Deceptive PR Firm Joins War Effort
by Christopher Bollyn
February 20, 2002
In Washington D.C., the name of the game is public relations and the Bush Administration has contracted some old pros to foist the ever widening war on terrorism onto the world. The Pentagon has hired the Rendon Group (TRG), a powerful Washington public-relations firm run by John W. Rendon Jr., to "advise" the Pentagon's newly-formed disinformation agency, the Office of Strategic Influence (OSI).
TRG reportedly had a four-month contract worth $397,000 to help the Pentagon look good while bombing Afghanistan. TRG will supplement the efforts of the Army's 4th Psychological Operations Group, which is based at Fort Bragg and is now conducting operations in Afghanistan and the surrounding region. Rendon coordinated George McGovern's presidential campaign in Maine in the early 1970s and later worked for Michael Dukakis when he ran for governor of Massachusetts. After working on Jimmy Carter's presidential campaign in 1980, Rendon went to work for the Democratic National Committee, and eventually became its executive director.
TRG's biggest operations are reported to have been in support of the Pentagon and the CIA. In describing his work in a speech to the Air Force Academy in 1996, Rendon said, "I am a person who uses communications to meet public policy or corporate objectives. I am an information warrior and a perception manager. The group has been hired on several occasions to support U.S. military actions. During the past decade the firm has worked to shape public opinion during the conflicts in Panama, Haiti, Kuwait, and Iraq.
TRG's first national security assignment came in 1989, during Operation Just Cause, the U.S. invasion of Panama. After Manuel Noriega was overthrown, TRG offered "crisis management and operational support" to the new U.S.-backed government and "courted the international press and overseas radio stations to make the cause real to other governments and to give hope to Panamanians."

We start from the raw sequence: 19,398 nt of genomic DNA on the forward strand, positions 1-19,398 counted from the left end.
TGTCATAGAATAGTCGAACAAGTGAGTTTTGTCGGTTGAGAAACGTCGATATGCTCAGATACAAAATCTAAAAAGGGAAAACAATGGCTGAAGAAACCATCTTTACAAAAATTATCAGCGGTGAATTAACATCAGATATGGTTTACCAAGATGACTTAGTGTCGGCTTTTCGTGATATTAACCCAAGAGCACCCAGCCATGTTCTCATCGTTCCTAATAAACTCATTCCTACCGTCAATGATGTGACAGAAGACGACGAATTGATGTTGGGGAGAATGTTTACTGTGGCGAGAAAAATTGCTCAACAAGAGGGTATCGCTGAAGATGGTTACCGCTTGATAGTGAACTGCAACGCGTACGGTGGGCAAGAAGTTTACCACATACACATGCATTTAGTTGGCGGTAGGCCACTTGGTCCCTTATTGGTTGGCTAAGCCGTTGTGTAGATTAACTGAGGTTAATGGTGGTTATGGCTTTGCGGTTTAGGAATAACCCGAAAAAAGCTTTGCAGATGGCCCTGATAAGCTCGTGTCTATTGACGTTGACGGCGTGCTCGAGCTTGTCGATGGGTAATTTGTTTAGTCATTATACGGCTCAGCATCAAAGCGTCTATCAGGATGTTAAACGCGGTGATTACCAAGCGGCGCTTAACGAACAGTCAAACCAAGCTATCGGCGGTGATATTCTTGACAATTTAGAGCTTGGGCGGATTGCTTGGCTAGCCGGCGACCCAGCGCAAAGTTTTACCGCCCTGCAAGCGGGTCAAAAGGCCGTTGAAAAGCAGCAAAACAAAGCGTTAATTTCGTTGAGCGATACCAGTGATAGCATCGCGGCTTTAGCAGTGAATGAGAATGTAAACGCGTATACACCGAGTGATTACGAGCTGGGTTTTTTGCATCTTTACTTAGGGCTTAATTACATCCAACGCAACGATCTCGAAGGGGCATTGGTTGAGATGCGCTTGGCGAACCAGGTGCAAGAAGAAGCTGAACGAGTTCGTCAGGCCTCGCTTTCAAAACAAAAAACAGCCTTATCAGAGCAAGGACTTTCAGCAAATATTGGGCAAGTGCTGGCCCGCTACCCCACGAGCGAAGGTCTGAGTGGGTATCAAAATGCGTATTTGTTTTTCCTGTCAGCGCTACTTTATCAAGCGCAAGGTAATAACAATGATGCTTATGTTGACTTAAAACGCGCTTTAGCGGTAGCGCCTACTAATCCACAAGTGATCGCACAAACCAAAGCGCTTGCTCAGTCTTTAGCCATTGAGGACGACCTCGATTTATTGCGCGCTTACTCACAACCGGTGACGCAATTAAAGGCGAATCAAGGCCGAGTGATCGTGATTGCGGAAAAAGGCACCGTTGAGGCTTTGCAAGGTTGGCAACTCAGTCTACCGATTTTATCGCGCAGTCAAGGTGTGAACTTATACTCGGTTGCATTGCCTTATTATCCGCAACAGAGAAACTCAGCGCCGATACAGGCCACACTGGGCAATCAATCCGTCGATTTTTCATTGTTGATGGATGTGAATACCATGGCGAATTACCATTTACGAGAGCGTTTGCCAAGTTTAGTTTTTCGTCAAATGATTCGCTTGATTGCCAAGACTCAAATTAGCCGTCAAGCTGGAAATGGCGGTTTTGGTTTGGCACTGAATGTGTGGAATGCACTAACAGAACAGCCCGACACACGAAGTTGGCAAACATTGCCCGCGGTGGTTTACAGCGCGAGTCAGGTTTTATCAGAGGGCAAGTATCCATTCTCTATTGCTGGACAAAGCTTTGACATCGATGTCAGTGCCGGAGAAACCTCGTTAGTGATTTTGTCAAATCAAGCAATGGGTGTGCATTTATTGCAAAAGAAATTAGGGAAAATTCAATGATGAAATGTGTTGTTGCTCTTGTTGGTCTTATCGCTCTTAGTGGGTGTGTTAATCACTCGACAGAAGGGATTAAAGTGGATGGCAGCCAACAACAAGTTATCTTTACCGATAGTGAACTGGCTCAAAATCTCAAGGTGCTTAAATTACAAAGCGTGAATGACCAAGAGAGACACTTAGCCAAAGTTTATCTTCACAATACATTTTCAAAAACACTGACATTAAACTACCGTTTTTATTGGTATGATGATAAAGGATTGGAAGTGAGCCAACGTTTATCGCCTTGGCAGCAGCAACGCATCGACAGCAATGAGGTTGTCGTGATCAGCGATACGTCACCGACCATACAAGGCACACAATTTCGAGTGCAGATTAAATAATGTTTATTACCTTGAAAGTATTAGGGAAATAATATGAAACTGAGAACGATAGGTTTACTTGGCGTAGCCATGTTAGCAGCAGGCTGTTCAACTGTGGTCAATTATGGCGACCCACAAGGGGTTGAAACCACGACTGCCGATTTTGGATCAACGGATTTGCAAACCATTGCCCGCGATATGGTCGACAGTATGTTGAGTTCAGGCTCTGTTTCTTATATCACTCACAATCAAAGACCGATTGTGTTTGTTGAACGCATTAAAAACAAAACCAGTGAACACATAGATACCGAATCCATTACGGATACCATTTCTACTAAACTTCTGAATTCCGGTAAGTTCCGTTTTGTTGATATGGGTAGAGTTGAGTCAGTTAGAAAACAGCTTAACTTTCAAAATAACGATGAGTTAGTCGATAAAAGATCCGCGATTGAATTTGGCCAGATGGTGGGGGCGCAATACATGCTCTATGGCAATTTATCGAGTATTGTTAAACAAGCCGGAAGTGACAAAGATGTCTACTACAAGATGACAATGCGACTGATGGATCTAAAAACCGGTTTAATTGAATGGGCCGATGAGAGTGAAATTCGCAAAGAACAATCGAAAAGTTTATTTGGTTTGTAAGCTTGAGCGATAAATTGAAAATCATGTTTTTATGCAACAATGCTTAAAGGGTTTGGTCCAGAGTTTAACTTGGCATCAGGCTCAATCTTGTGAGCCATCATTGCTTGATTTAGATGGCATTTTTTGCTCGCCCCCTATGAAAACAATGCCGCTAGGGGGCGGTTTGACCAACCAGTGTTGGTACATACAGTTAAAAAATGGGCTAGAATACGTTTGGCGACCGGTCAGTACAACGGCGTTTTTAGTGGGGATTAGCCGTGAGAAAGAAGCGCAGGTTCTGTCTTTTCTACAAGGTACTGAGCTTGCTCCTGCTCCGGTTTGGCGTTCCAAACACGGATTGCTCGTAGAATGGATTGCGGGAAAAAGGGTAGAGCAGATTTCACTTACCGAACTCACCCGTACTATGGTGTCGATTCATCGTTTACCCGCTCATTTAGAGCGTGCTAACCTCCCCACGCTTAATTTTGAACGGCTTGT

TRG's next assignment came the following year, when it supported the Kuwaiti government in exile after the Iraqi invasion. Rendon and his staffers set up a TV production house in London that specialized in fabricating atrocities carried out by Saddam Hussein's troops. The group has done extensive work for the Central Intelligence Agency, the Kuwaiti royal family, and the Iraqi National Congress - the opposition group seeking to oust Saddam.
Founded in 1981, TRG has offices in Boston and Washington and a staff of about two dozen people, including a number of former White House operatives and congressional staffers. TRG worked with Hill & Knowlton, who masterminded the pro-Kuwaiti propaganda campaign. And while Kuwait's activities directed at manipulating American public opinion should have been exposed as foreign propaganda under the Foreign Agents Registration Act, the Justice department chose not to enforce it.
In one of the most glaring examples of disinformation foisted on the American public, in November 1990, a 15-year old Kuwaiti girl testified before the Congress that she had seen Iraqi soldiers tossing premature babies onto the floor of a Kuwaiti hospital so their incubators could be sent to Iraq. Senators cited her testimony as a crucial factor in their decision to go to war with Iraq. It later turned out that the girl was the daughter of the Kuwaiti ambassador to the United States and that her "testimony" had been arranged and scripted by Hill & Knowlton.
As a public-relations firm, Rendon has clients in 79 countries, including official trade agencies of the United States, Bulgaria, Russia, and Uzbekistan. One of Rendon's clients has been the al Sabah family, the royal family of Kuwait. TRG helped al Sabah create a sympathetic image in the United States during the Gulf War.
Rendon has worked with the CIA to build the Iraqi National Congress, the U.S.-backed group that is seeking to oust Saddam Hussein. In 1991, TRG "provided it with its name and more than $12 million in covert funding between 1992 and 1996," according to ABC News. TRG spent nearly $24 million in 1991 and 1992 to produce a media blitz against Saddam with comic books, videos, a traveling "atrocity exhibition" photo exhibit, and two "gray" clandestine radio stations. The stations Rendon designed and supervised were Radio Hurriah (Radio Freedom) and the Iraqi Broadcasting Corporation (IBC). TRG also worked to build international support for continued economic sanctions against Iraq, even as reports of civilian suffering and mass starvation were beginning to attract widespread attention.